Turkey’s unemployed university graduates take unskilled jobs

Turkey’s unemployed university graduates take unskilled jobs

Esra Açıkgöz- ISTANBUL
Turkey’s unemployed university graduates take unskilled jobs

The number of unemployed university graduates has been on the rise in Turkey. Given few job opportunities in the market, many graduates are forced to work as security personnel, delivery people or even shepherds.

According to the latest data from the Turkish Statistical Institute (TUİK), announced on Jan. 15, the jobless rate among Turkey’s university graduates stood at 12.8 percent. But this figure may not reflect the true extent of the problem as the TUİK data is based on figures provided by İşkur, the state employment agency. Most university graduates do not seek jobs through İşkur.

Female university graduates discriminated against

According to Gülay Toksöz, from Ankara University’s labor economics and industrial relations department, TÜİK data from September 2017 showed that there were more than 1 million jobless university graduates in the country - 659,000 of whom were women.

“The unemployment rate among male graduates was 8.8 percent, but the corresponding figure for female university graduates was 21.1 percent,” Toksöz said.

Toksöz points to several factors that explain higher unemployment rate among female graduates.

“Potential employers are prejudiced against women because of the sexist mindset dominating the job market. Also, companies are reluctant to hire women who could go on leave or quit their jobs when they get married or have children. They hire women as temporary workers,” Toksöz added.

“When we first launched Esas Social in 2015, the unemployment rate among university graduates was 24 percent. But it rose to 28 percent in 2016 and further to 35 percent this year,” said Emine Sabancı Kamışlı, the vice chair of Esas Holding, in an interview with journalist Vahap Munyar back in September 2017.

“Companies do not hire people who did not graduate from the country’s top 10-15 universities while they also expect new graduates to have at least three years of job experience,” she added.

Careers as shepherds and deliverymen

Orhan Çay graduated from the social services department of Atatürk University in 2015 but he now works as a shepherd in his hometown Tunceli, an eastern province in Turkey. “That is the only job I know,” he said.

Çay, 31 years old, returned to Tunceli after his efforts to find a job failed.

“I have been looking for a job for two years now. But nothing has come up. I took the Public Personnel Selection Exam [KPSS] because I wanted to get a job in the state. The year I graduated from university the state employed 60 people who graduated from the social services departments. But in the following years, the figure was much less,” Çay said.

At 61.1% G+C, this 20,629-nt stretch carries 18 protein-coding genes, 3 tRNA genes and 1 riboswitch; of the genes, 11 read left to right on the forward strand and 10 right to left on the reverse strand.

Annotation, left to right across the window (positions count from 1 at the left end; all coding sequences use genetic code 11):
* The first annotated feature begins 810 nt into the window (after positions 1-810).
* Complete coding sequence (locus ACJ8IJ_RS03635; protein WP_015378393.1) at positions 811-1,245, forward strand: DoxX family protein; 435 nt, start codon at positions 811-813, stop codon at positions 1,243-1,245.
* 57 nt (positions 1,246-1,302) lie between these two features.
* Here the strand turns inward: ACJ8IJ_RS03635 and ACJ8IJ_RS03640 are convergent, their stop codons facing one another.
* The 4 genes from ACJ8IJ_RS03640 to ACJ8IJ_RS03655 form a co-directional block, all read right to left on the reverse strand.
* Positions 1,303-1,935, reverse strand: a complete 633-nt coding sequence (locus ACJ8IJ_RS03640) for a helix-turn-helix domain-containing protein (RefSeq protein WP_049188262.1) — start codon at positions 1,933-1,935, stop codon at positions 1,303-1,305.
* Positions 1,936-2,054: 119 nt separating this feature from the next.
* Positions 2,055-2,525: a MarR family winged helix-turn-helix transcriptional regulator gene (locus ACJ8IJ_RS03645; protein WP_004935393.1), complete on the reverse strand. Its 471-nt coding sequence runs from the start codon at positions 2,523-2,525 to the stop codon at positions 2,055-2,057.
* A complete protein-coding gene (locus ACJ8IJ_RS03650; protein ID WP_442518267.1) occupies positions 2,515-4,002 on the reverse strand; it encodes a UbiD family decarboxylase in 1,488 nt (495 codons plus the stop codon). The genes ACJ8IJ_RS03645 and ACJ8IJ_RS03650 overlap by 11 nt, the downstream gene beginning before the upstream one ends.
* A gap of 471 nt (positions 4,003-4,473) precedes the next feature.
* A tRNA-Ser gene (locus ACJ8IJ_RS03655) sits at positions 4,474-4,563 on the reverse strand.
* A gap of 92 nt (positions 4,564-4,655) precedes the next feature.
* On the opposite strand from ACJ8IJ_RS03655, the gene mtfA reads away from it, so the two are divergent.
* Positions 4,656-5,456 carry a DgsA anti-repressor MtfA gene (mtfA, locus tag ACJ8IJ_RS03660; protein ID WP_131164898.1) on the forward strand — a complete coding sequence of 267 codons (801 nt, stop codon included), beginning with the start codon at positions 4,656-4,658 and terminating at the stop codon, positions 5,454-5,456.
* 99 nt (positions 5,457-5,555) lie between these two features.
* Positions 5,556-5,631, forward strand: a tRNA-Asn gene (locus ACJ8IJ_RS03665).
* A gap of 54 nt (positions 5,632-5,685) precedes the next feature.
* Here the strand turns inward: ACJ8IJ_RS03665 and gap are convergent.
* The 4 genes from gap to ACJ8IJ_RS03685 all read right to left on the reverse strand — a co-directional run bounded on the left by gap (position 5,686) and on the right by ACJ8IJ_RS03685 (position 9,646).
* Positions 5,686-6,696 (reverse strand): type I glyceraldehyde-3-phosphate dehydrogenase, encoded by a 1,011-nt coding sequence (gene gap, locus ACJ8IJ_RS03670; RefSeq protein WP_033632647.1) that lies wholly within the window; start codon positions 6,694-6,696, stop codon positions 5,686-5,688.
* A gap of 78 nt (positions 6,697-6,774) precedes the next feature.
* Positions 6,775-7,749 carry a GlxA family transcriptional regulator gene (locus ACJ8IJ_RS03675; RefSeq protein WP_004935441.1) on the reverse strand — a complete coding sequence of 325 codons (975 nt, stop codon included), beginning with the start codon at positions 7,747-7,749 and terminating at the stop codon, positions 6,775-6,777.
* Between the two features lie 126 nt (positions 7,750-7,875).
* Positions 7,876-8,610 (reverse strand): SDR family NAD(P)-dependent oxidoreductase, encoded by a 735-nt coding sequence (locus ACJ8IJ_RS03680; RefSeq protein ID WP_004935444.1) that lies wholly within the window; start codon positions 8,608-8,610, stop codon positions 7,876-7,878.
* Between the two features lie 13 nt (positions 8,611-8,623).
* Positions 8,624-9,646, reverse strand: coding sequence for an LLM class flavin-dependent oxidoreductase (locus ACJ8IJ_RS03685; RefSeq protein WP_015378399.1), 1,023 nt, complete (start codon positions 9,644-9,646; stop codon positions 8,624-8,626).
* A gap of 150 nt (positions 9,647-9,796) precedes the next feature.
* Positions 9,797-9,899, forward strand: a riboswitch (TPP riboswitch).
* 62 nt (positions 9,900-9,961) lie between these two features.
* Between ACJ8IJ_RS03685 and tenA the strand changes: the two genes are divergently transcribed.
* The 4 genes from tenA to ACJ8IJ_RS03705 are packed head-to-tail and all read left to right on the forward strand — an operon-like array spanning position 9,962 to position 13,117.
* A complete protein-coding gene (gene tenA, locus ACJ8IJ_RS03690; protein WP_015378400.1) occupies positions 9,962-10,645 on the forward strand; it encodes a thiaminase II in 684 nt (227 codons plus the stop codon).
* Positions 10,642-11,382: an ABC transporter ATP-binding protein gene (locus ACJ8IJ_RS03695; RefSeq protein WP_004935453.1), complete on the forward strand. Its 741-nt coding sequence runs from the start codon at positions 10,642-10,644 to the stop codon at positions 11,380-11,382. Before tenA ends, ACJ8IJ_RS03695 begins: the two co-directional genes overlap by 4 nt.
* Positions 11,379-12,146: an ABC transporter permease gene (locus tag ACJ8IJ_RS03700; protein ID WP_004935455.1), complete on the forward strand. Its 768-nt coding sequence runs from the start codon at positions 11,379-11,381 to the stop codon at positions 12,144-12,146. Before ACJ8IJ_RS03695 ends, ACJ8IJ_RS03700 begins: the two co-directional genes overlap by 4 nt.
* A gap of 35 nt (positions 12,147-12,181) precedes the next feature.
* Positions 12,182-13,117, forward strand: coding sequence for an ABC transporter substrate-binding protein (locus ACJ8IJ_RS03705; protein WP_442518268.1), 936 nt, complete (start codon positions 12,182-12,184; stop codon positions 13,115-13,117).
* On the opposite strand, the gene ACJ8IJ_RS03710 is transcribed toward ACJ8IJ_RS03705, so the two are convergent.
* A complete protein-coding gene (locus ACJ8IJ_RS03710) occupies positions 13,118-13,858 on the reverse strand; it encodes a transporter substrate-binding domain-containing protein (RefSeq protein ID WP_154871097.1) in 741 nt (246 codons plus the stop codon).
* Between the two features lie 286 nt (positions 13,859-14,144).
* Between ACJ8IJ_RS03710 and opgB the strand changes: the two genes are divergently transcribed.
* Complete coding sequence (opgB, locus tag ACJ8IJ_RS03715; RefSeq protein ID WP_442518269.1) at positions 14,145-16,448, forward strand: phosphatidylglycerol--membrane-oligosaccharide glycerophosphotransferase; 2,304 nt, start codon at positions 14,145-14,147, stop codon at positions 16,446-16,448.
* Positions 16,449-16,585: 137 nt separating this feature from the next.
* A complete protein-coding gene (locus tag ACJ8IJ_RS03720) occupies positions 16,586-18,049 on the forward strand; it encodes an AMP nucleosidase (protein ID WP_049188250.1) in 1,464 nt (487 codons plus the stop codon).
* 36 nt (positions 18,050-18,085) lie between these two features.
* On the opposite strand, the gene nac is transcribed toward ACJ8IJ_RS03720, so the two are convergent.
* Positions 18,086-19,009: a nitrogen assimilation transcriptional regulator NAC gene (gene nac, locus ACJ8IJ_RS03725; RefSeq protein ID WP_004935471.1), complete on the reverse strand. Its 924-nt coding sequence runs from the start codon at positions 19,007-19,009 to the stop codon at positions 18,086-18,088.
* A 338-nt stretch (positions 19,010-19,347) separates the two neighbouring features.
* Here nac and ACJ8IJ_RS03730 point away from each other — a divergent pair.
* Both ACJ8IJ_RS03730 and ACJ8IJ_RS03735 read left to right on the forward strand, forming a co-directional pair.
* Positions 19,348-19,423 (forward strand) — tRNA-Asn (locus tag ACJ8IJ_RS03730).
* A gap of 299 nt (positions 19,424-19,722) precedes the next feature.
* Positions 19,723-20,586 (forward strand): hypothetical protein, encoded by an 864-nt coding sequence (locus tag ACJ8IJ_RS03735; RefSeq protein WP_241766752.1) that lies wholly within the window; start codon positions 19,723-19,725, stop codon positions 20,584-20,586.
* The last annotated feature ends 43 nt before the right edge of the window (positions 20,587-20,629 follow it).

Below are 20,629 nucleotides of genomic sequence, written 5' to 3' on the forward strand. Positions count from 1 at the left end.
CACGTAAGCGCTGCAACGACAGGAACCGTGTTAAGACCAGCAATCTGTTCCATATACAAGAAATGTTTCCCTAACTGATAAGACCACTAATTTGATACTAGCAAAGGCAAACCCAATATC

According to Çay, the state now recruits far fewer people than it did before. But he added that students flock to certain departments at universities, which is reducing the chances of finding a job because of competition.

Mücteba Kara, a 33-year-old, also tried finding a government job, but failed. He now works as a part-time deliveryman. Kara graduated from the public finances department of Akdeniz University.

He complains that the competition for state jobs is unfair.

“The KPSS exam is tough. You have to study at least eight hours a day. Depending on your score, state institutions ask you to take another exam. If your score is high enough you are invited for an interview. But ‘favoritism’ is widespread and all your hard work goes up in smoke,” Kara said.

Kara enrolled in the medical screening department at a university in the western Kocaeli province. He started to work as a deliveryman to meet university expenses.

“I have been unemployed for five years, this is not a real job,” he said.

 

Serap Akbulut, 29, graduated with an honors from the public administration department at Sütçü İmam University in the eastern Kahramanmaraş province. But she now works as a security personnel.

Akbulut failed the KPSS exam she took in 2010. “My family had financial problems,” she said, adding that she was under pressure from her family to either find a job or get married.

Facing such pressure, Akbulut first worked at a call center and then took another job at another company. “My supervisor was an elementary school graduate and was very hard on us. There was huge psychological pressure,” she recalled.

Akbulut later decided to get a certificate to become a private security officer as she saw more job opportunities in this field. She has been working at a high school as a security for two years. Although not the job she was trained for in university, it helps her support her family financially and probably to make her dreams come true.

“I support my family and I can also afford to take courses to prepare for the KPSS exam. I am under huge pressure. My family has expectations from me,” she said.

“I studied hard at university and I want to reap the fruits of my labor. The state should employ more people,” Akbulut added.

unemployed, University, unskilled